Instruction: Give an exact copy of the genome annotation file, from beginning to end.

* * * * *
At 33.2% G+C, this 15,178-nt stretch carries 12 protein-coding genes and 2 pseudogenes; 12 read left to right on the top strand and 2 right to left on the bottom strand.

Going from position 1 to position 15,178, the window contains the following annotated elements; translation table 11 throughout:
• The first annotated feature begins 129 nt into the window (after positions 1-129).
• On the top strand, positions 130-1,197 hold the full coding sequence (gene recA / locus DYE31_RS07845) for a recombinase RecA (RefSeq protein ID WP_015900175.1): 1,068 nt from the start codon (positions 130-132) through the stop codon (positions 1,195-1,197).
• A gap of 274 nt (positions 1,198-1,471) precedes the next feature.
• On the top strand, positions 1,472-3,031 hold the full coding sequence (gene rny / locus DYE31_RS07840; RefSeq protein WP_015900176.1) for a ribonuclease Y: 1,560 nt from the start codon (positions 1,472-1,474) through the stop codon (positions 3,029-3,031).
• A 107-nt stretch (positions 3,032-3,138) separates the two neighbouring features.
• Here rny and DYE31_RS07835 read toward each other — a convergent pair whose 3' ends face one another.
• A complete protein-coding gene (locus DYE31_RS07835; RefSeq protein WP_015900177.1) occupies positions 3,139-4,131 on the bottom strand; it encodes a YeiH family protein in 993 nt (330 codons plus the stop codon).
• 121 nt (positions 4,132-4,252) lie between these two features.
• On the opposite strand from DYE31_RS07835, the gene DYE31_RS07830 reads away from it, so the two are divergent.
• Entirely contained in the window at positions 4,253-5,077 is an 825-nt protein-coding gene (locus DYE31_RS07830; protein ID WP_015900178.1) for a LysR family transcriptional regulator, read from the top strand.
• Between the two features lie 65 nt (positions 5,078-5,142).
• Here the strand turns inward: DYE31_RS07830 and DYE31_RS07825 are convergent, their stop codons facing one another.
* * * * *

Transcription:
At 33.2% G+C, this 15,178-nt stretch carries 12 protein-coding genes and 2 pseudogenes; 12 read left to right on the top strand and 2 right to left on the bottom strand.

Going from position 1 to position 15,178, the window contains the following annotated elements; translation table 11 throughout:
• The first annotated feature begins 129 nt into the window (after positions 1-129).
• On the top strand, positions 130-1,197 hold the full coding sequence (gene recA / locus DYE31_RS07845) for a recombinase RecA (RefSeq protein ID WP_015900175.1): 1,068 nt from the start codon (positions 130-132) through the stop codon (positions 1,195-1,197).
• A gap of 274 nt (positions 1,198-1,471) precedes the next feature.
• On the top strand, positions 1,472-3,031 hold the full coding sequence (gene rny / locus DYE31_RS07840; RefSeq protein WP_015900176.1) for a ribonuclease Y: 1,560 nt from the start codon (positions 1,472-1,474) through the stop codon (positions 3,029-3,031).
• A 107-nt stretch (positions 3,032-3,138) separates the two neighbouring features.
• Here rny and DYE31_RS07835 read toward each other — a convergent pair whose 3' ends face one another.
• A complete protein-coding gene (locus DYE31_RS07835; RefSeq protein WP_015900177.1) occupies positions 3,139-4,131 on the bottom strand; it encodes a YeiH family protein in 993 nt (330 codons plus the stop codon).
• 121 nt (positions 4,132-4,252) lie between these two features.
• On the opposite strand from DYE31_RS07835, the gene DYE31_RS07830 reads away from it, so the two are divergent.
• Entirely contained in the window at positions 4,253-5,077 is an 825-nt protein-coding gene (locus DYE31_RS07830; protein ID WP_015900178.1) for a LysR family transcriptional regulator, read from the top strand.
• Between the two features lie 65 nt (positions 5,078-5,142).
• Here the strand turns inward: DYE31_RS07830 and DYE31_RS07825 are convergent, their stop codons facing one another.